So long as the audio clip is Warped with Looping activated, you can just hover over the upper edges of the clip edge to extend it as a loop as far as needed in either direction. Better yet, you can now adjust the volume, transposition, or any clip automations simultaneously for the entire segment – not to mention easily drag it by grabbing the top half, or copy by dragging with the Option key held down.
If you later need to isolate a smaller chunk for an individual edit or parameter change you don’t wish to apply to the longer segment, just select it and hit Command + E (Split in the Edit menu) to extract it from the surrounding clip sections. To rejoin an altered clip with its neighbors to reintegrate it with a looping phrase, select the full section you want to join and hit Command + J (Consolidate in the Edit menu); be sure to enable Loop mode in the newly Consolidated Clip, as this will be off by default.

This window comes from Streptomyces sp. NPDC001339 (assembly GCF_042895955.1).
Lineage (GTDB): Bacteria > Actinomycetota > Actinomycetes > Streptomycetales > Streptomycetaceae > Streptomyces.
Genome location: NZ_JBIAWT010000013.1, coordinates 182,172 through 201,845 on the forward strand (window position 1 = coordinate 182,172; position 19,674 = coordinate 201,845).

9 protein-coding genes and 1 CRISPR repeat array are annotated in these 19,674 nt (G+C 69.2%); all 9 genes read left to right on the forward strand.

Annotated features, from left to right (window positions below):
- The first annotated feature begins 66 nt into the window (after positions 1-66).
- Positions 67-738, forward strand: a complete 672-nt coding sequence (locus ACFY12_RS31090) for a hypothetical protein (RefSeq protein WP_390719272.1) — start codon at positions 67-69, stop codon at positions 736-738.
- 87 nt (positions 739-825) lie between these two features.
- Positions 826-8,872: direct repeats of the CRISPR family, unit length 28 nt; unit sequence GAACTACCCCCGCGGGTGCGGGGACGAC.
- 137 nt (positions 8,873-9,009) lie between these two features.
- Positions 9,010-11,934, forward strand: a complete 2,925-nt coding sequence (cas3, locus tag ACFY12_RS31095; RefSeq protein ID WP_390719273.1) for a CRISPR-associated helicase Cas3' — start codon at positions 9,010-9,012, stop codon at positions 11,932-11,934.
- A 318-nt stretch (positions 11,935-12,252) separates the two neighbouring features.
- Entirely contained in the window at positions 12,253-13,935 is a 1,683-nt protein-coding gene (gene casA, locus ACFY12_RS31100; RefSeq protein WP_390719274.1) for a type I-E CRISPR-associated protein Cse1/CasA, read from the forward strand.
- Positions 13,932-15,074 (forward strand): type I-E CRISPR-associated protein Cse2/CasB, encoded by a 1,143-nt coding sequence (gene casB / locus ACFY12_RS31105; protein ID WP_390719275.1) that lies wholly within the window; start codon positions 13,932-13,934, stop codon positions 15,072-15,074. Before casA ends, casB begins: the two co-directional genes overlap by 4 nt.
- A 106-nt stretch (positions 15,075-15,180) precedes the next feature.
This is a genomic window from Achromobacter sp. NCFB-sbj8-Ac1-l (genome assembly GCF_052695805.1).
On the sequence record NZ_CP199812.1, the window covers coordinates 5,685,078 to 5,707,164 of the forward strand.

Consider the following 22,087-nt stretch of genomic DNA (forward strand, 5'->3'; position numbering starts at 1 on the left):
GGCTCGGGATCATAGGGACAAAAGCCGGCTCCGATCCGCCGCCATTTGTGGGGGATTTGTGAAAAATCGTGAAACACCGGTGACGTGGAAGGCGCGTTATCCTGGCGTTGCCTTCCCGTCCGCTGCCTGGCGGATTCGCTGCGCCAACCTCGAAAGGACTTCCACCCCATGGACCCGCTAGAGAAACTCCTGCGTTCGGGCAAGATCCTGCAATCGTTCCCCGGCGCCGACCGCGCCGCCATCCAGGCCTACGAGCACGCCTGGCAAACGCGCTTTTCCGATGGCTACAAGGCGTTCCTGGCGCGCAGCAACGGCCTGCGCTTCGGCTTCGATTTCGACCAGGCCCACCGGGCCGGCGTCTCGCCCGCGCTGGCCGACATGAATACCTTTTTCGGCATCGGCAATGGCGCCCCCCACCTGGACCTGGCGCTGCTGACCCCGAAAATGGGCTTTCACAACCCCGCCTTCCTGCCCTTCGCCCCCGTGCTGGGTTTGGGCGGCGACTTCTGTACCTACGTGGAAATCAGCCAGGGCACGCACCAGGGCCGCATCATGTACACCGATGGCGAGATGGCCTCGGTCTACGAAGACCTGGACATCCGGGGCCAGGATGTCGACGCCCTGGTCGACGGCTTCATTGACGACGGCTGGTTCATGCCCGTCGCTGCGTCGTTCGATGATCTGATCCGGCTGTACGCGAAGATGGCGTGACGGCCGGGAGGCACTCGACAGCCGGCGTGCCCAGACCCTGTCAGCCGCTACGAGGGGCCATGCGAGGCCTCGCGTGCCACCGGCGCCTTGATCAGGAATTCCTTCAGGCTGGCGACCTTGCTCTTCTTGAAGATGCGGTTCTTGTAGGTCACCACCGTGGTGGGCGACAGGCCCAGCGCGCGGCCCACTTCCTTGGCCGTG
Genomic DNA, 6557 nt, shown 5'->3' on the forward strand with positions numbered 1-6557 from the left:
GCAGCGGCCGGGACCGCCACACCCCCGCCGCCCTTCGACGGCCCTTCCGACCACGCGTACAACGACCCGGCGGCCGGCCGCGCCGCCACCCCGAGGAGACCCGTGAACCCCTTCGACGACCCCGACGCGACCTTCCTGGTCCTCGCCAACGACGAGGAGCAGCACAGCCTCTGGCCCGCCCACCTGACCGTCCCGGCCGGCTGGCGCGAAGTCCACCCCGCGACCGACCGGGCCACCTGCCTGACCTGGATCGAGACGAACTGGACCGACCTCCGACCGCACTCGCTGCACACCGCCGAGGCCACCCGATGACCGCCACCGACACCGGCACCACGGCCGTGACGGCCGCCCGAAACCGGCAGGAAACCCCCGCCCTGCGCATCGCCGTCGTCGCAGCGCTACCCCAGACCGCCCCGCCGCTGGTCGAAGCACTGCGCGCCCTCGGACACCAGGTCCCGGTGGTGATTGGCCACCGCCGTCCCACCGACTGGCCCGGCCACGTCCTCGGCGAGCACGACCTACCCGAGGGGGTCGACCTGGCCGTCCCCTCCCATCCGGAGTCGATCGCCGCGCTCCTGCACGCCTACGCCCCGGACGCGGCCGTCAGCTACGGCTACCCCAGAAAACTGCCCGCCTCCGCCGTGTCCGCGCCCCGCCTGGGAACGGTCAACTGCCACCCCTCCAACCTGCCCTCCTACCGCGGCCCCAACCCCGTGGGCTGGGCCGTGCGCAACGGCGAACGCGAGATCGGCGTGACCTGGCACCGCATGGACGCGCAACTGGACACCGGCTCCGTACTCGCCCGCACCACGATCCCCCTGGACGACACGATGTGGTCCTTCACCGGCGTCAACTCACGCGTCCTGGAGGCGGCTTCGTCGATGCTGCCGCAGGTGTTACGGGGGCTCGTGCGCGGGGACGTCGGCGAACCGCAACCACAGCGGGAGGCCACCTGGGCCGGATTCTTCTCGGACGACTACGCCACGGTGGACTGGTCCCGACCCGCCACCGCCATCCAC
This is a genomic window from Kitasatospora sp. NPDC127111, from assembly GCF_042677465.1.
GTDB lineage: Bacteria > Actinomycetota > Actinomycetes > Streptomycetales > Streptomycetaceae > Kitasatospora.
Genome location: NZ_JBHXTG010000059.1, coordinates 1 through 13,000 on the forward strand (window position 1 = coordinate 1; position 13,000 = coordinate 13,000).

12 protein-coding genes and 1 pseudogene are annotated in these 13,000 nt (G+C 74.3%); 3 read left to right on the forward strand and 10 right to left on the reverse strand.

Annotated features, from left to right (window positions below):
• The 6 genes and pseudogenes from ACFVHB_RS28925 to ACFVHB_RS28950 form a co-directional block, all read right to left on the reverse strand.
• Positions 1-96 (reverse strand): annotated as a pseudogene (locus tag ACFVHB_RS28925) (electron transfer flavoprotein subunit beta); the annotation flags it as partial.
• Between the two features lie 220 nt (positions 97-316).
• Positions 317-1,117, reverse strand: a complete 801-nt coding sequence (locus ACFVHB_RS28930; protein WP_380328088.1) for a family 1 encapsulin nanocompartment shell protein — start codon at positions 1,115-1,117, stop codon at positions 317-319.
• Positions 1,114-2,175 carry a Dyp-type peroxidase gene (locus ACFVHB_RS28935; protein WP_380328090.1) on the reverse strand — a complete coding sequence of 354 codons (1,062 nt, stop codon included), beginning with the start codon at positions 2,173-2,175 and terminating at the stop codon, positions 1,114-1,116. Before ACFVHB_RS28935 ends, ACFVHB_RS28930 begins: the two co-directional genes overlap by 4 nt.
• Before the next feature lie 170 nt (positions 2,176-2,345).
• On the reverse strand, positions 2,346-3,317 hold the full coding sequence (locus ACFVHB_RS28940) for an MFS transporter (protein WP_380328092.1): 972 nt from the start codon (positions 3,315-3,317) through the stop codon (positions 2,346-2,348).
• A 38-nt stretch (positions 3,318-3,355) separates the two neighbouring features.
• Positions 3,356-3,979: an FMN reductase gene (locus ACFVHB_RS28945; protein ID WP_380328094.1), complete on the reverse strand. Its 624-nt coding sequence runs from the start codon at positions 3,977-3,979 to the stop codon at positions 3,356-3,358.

All of these Clip looping segment edits in the Arrange view work identically for MIDI as they do for audio.
Of course, if you’re working with audio material that simply cannot under any circumstances be Warped – even in Re-Pitch mode – then the strategy of duplicating shorter un-warped one-shots does make some sense. But in the vast majority of cases – so long as Warp modes are optimized – you’ll speed up your workflow making use of these loop extension, contraction, extraction, and consolidation options.